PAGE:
Marketplaces are there to make money, so they use intricate user experience (UX) and user interface (UI) design to guide their users to purchase.Streamlining the visuals from their millions of vendors reduces additional distractions and creates a cohesive, on-brand look for the marketplace itself.
In the below thread called White Background Pics on Amazon’s Seller Central forum, merchants confirm that any non-white background is detrimental to product search rankings, as the algorithm suppresses those listings.
Another seller points out, addressing such photography mistakes gives a boost in sales:
Long story short: When on Amazon, follow Amazon’s guidelines for product photos—and whatever other marketplace you’re selling on.
Pure white background photos are easy to edit
If you want to replace an existing background with a transparent or colored one, the easiest starting point is a product image with a white background. Many photo-editing platforms like Photoshop provide a few tools in their rich arsenal designed specifically for whitening a selection or making white pop, for example.
Create a universal starting point for every channel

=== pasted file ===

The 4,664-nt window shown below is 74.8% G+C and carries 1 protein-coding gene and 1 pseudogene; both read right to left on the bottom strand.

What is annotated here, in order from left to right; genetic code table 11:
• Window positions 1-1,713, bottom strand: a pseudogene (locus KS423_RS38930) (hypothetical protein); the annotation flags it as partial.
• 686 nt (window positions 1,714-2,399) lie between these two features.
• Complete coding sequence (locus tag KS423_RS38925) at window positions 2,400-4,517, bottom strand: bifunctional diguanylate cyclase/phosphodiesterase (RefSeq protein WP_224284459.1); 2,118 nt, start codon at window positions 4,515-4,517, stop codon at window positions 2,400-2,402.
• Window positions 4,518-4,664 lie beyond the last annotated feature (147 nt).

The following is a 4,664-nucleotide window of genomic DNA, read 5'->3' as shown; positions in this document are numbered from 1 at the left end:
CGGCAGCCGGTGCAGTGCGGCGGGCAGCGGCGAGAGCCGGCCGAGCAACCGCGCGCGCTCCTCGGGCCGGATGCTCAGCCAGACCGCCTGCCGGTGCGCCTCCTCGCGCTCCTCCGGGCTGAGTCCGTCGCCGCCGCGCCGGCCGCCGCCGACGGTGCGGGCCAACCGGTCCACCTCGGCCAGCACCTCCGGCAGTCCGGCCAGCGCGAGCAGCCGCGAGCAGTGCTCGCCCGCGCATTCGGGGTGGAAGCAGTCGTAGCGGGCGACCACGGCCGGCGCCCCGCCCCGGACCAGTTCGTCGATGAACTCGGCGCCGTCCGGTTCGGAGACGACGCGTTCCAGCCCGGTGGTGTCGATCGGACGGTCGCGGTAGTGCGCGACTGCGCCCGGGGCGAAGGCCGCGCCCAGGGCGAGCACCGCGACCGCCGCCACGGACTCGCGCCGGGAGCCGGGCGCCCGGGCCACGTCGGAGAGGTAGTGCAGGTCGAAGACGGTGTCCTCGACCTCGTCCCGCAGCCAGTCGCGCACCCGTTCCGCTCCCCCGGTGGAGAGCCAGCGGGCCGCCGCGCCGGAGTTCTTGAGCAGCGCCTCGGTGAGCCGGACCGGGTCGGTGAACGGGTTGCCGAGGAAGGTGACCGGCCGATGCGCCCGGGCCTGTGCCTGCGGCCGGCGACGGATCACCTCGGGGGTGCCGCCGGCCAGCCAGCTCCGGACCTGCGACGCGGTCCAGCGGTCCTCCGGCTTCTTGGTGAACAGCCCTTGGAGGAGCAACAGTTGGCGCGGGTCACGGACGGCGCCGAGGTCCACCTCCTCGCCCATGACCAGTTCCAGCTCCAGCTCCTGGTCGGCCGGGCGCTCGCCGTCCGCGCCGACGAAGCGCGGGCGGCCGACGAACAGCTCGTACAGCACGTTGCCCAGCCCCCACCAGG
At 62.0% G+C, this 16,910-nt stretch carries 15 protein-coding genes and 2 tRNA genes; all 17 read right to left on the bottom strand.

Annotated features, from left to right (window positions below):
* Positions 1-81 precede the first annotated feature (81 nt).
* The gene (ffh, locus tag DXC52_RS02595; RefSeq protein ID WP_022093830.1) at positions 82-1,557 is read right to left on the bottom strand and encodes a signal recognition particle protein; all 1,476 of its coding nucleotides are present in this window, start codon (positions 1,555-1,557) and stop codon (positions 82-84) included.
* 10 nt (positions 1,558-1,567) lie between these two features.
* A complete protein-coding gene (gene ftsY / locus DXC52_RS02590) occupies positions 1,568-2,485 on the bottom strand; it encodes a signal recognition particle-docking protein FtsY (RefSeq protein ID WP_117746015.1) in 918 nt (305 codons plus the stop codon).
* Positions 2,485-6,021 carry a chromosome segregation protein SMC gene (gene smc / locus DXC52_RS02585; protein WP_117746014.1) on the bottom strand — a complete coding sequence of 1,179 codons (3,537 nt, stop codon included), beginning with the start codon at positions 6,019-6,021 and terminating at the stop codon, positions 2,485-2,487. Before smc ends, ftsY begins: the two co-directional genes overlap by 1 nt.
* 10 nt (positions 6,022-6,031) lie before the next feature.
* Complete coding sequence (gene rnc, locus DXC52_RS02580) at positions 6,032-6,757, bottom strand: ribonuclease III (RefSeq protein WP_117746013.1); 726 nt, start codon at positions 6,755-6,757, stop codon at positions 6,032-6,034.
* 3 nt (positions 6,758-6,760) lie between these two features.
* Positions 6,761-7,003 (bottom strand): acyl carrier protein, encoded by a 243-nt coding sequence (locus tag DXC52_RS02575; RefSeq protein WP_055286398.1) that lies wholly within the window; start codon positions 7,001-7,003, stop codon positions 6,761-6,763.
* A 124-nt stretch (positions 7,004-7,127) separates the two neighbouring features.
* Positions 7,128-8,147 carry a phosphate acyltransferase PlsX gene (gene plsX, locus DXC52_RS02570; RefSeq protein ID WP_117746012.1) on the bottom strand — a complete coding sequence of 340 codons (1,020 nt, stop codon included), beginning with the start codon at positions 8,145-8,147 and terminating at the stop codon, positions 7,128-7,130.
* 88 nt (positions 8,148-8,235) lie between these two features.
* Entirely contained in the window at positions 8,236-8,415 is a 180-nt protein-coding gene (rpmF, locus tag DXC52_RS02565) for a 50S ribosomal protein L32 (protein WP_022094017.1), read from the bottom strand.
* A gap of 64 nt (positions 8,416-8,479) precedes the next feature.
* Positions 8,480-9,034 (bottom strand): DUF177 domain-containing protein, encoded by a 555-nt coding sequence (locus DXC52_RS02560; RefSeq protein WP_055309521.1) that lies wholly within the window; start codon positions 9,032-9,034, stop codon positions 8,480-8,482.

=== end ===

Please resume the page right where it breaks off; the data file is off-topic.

If you need to repurpose your product photos for other channels, white background images are an excellent base. For example, you might promote an image on Instagram, use it on your website’s product page, and list the item on eBay or Etsy—you can start with your white background images and manipulate them accordingly.
Pure white backgrounds are universal, unobtrusive and adaptable for multiple uses and channels. Ambiance-rich hues, like neon or RGB-range backgrounds, are only good in certain marketing contexts—for example on social media or in commercials. Just like textured backdrops, they are rather limiting this way.
There is a time and place to get creative though. Check out these ideas for product photo backgrounds that aren’t white.
Cultivate visual consistency